iuConversations really matter and carry within them the dynamic potential to make significant and lasting change, as we learn not only to talk differently, but to act differently as well. In the NHS, we have some expertise, but the true experts of their own lives and communities are the citizens we serve. We must change to be much more in conversation with them rather and lose the role of ‘grandma knows best’!

 

 

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1) CONNECT (5 Ways to Wellbeing) – Changing the Culture of the NHS

Here is the first of a series of little video blogs about how we can change the culture of the NHS. The first cohort look at using the “5 Ways to Wellbeing” from the New Economics Forum to help us on our way. This vlog also gives a bit of an intro into the series, so is a little bit longer than the others which will follow.

 

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Floods, Fire and Fresh Thinking in the North

imgresAs I was driving along the A6 today, between Carnforth and Morecambe, on my way to visit an elderly patient, I experienced in the space of a few moments both exhilaration and dismay. I was exhilarated by the magnificent view of the mountains of Cumbria, just across the Bay in the beautiful sunshine and felt very grateful for living in such an inspiring and spacious place. And then onto my radio, came the voice of the Prime Minister in response to Jeremy Corbyn at PMQs. He was asking David Cameron about the lack of government response to the floods in Cumbria of 2014. This direct lack of action across the North of England (despite clear warnings) contributed to the appalling flooding that thousands of people have experienced over the last month. That, coupled with de-forrestation and the clearing of land upstream was a recipe for disaster once the storms hit us. Mrimgres Cameron, however, seemed to think it more important to mock Mr Corbyn on his shadow cabinet reshuffle rather than address the very serious questions in hand. The floods have been no laughing matter for the North. They have been devastating and could have been avoided had the North been treated with equity to the South.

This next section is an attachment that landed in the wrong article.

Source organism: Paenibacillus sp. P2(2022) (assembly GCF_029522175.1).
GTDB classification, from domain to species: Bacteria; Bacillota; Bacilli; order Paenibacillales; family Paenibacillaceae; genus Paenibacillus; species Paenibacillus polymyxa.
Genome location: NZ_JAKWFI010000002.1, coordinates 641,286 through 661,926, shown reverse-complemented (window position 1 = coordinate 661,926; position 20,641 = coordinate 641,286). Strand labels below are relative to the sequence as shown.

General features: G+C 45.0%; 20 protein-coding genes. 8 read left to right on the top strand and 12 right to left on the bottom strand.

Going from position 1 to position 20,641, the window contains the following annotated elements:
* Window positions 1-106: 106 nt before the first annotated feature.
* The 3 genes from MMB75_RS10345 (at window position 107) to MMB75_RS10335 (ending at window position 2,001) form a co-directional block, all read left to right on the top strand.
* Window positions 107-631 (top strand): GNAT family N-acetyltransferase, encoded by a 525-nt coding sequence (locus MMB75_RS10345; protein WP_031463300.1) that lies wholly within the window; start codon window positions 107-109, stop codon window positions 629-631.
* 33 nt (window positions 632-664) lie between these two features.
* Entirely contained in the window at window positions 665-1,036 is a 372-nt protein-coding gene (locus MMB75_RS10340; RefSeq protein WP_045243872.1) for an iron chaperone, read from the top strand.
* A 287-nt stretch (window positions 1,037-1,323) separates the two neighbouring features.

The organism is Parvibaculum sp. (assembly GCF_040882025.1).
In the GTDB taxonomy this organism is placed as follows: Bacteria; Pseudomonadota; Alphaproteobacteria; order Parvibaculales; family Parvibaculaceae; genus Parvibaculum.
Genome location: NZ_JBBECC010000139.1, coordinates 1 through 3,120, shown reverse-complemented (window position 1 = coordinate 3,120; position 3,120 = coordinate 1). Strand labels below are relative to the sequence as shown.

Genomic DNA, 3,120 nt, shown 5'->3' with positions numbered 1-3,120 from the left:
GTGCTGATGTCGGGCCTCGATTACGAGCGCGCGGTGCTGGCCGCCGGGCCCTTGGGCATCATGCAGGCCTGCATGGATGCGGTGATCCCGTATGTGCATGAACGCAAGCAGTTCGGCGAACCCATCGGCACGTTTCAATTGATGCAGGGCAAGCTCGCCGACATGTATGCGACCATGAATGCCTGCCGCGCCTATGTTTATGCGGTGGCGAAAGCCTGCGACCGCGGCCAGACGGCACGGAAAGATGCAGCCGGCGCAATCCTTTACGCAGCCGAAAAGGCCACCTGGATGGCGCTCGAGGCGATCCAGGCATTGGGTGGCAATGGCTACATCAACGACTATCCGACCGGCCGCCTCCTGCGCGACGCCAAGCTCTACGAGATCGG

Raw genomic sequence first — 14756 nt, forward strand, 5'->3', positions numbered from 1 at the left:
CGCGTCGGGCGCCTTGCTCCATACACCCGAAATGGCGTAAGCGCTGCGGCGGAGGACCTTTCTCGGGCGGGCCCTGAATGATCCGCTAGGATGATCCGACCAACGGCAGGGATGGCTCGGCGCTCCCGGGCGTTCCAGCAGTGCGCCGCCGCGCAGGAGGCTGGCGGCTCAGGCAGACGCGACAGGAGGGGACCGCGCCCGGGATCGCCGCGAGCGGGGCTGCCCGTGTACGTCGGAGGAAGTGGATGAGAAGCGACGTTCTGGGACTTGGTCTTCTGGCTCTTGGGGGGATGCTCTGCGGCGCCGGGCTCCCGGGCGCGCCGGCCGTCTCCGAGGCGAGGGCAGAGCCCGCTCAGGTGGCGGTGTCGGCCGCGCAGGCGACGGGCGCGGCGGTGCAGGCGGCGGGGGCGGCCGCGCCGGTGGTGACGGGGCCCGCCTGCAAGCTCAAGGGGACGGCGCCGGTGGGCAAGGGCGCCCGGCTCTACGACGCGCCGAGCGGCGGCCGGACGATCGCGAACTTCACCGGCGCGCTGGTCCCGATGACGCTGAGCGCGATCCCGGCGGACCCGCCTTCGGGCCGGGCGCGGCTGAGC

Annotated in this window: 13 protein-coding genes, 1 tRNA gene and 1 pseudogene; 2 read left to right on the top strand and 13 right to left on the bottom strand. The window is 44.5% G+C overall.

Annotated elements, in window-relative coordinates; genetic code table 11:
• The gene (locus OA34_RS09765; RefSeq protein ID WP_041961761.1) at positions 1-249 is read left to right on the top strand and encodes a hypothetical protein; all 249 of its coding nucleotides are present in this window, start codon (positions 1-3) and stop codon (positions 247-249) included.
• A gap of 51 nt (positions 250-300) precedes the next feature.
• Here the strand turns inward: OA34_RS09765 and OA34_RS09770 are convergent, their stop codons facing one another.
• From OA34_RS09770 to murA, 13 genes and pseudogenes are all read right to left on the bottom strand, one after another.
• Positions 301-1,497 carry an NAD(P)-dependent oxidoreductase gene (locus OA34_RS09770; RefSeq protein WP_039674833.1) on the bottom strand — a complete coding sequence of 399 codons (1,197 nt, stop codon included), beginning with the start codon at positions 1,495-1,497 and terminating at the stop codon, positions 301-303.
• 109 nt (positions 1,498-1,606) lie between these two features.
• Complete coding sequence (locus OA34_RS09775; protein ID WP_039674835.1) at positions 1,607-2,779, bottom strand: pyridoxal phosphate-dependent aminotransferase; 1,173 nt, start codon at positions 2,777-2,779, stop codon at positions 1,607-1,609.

The North is a remarkable place, filled with people of great heart and courage, a people who have historically had the ability to unite at a level to bring about significant change. As one example, it was a petition of the people of Liverpool, Manchester and Sheffield that saw the end of the slave trade in the UK. So, when the people of the North get a fire in their bellies, you can guarantee that change will come.

imgresWell, the floods are serving as a catalyst for this fire. The floods are only another indication of the injustice the North suffers in favour of the politically lucrative South. The South is not to blame and nor is this post intended to be divisive in any way, but it is high time that the North stood up to be treated as an equal partner and not a poorer brother. In my area of passion, health and well-being, the differences between the North and South are completely unacceptable and indeed detrimental when it comes to making effective change to health outcomes.

As already stated on this blog, despite all the worst health outcomes being in the North, 94% of all health research money is currently spent south of Cambridge. We have conclusive evidence from the Academic and Health Science Network, that health outcomes are significantly better in places where research is carried out , because funding follows the research.

We also know, from Health Education England, that when a direct comparison is made head for headimgres between the North and South when it comes to recruitment and staffing levels there is a £17million deficit in the North. It’s not that we can’t attract people to work here, we’re just not given the money to pay for them in the same way.